Sweden - Political situation

General elections were held in Sweden on Sunday 9 September 2018 to elect the 349 members of the Riksdag. Regional and municipal elections were also held on the same day. The incumbent minority government, consisting of the Social Democrats and the Greens and supported by the Left Party, won 144 seats, one seat more than the four-party Alliance coalition, with the Sweden Democrats winning the remaining 62 seats. The Social Democrats' vote share fell to 28.3 per cent, its lowest level of support since 1911, although the main opposition, the Moderates, lost even more support. The Sweden Democrats made gains, though less than anticipated.

 

Following the elections, Prime Minister Stefan Löfven lost a vote of no-confidence on 25 September, forcing a parliamentary vote on a new government. In the meantime, his government remained in power as a caretaker government.

 

After several failed negotiations, Löfven was finally re-elected as prime minister on January 18, 2019. Löfven was elected Prime Minister with 115 Riksdag members voting for him and 77 members who abstained (total of 192 votes). Due to the low number of yes votes Löfven received, he has the third weakest government since the end of World War II as at the time of his election.

 

In the new government agreement, a 73-point long settlement between the four parties (Social Democratic Party, Green Party, Centre Party, Liberal Party), point 23 opens a door for farm sales: “An investigation into farm sales of alcoholic beverages should be carried out. A prerequisite is that Systembolaget's monopoly is secured.”

 

It is primarily the Center Party that has repeatedly pushed for small-scale alcohol sales directly on farms and Skåne region wants to start trials. At the same time, at least two state investigations have previously concluded that this would collide with Sweden's exemption in the EU to keep Systembolaget's monopoly for public health reasons (parallel sales on Swedish farms would be interpreted as discrimination against foreign alcohol producers).

 

Alcohol researchers reacted to farm sales plan by pointing out that it would threaten Systembolaget's monopoly and allowing alcohol in the grocery trade would increase sales significantly and lead to over 1400 more deaths annually.

 

"It appears to be both worrying and unnecessary because two previous state investigations found that farm sales are not compatible with Systembolaget's monopoly," writes scientists Sven Andréasson, professor of social medicine, Karolinska Institutet, Johanna Gripenberg, head of STAD and KI researcher, Thor Norström, professor in sociology at Stockholm University, and Mats Ramstedt, associate professor and KI researcher.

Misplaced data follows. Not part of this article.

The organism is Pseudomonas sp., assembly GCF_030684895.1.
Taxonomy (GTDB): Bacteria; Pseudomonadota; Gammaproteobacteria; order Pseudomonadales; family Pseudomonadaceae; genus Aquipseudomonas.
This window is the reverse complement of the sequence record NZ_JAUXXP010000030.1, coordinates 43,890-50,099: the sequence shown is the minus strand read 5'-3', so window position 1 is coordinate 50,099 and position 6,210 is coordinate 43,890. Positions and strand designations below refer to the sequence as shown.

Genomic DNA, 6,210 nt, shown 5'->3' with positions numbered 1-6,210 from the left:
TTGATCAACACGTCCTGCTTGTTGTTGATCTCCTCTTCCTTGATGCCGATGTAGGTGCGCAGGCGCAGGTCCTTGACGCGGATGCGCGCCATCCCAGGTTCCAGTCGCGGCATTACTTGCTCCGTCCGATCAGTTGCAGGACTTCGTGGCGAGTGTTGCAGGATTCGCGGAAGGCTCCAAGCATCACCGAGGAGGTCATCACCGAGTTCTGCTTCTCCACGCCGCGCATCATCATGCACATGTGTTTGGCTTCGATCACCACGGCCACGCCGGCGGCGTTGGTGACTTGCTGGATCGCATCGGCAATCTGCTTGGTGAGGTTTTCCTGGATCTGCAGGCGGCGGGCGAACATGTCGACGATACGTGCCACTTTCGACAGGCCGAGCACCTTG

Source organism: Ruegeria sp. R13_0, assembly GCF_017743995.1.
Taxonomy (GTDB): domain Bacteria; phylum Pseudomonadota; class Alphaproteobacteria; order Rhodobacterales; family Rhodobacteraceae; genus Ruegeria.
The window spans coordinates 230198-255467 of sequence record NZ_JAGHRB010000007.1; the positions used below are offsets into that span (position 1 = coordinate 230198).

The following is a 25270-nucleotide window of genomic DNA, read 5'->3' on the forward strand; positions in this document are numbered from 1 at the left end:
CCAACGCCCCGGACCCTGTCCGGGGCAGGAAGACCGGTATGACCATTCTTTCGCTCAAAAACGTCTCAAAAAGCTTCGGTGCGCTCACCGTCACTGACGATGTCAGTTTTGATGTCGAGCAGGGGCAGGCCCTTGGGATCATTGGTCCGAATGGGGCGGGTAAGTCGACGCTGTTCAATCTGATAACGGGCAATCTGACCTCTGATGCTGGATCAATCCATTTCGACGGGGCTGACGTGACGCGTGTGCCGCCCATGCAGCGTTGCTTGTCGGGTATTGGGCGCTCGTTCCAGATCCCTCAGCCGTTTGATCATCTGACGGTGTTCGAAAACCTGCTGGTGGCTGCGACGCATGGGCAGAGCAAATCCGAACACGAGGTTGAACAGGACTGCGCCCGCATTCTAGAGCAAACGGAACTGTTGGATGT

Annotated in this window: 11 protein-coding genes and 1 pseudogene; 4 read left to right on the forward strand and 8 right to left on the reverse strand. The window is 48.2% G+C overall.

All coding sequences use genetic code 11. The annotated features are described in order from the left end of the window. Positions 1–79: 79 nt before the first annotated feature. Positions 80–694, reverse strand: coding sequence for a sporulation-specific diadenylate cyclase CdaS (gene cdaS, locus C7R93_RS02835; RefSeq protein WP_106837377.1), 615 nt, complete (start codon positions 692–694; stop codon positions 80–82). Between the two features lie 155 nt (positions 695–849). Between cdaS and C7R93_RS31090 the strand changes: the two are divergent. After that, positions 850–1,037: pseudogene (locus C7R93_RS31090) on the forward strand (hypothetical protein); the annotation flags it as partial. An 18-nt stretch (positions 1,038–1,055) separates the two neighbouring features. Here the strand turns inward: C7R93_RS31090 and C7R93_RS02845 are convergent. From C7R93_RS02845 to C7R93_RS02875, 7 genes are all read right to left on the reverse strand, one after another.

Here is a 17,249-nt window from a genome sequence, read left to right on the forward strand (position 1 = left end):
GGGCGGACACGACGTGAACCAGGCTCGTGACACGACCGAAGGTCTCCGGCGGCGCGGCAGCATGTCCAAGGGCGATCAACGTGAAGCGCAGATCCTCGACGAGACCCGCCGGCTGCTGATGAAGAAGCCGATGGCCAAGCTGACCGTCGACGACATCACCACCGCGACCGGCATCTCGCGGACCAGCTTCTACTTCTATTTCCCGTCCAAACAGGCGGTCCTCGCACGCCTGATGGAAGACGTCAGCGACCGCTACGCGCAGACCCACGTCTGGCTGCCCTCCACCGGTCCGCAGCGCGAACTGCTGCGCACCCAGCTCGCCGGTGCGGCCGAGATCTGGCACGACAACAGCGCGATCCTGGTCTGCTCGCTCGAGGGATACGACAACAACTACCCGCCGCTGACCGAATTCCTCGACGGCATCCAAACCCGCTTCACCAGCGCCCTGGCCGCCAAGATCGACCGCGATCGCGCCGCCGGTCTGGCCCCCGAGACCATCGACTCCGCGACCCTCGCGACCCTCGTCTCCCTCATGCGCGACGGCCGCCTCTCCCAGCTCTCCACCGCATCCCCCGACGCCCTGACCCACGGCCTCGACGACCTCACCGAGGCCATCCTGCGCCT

They were all co-authors of a new study "Estimating the public health impact of disbanding a government alcohol monopoly: application of new methods to the case of Sweden" that was published in December 2018 at BMC Public Health. The study concluded: "There would be substantial adverse consequences for public health and safety were Systembolaget to be privatised. We demonstrate a new combined approach for estimating the impact of alcohol policies on consumption and, using two alternative methods, alcohol-attributable harm. This approach could be readily adapted to other policies and settings. We note the limitation that some significant sources of uncertainty in the estimates of harm impacts were not modelled."

 

If alcohol could be sold in grocery stores, alcohol consumption would increase 31 per cent in Sweden and lead to increased health injuries and more than 1,400 more deaths per year, (including 29 per cent more alcohol-related cancer deaths). Also, health days and social costs would increase, as well by 34 per cent more abuse cases and 58 per cent more drunk driving.

 

The four researchers also see problems with today's approach and want rules against distance selling of alcohol from abroad to be tightened and recommend the government to introduce minimum unit pricing for alcohol, already introduced in Ireland and Scotland, to protect vulnerable groups.

Statsminister Stefan Löfven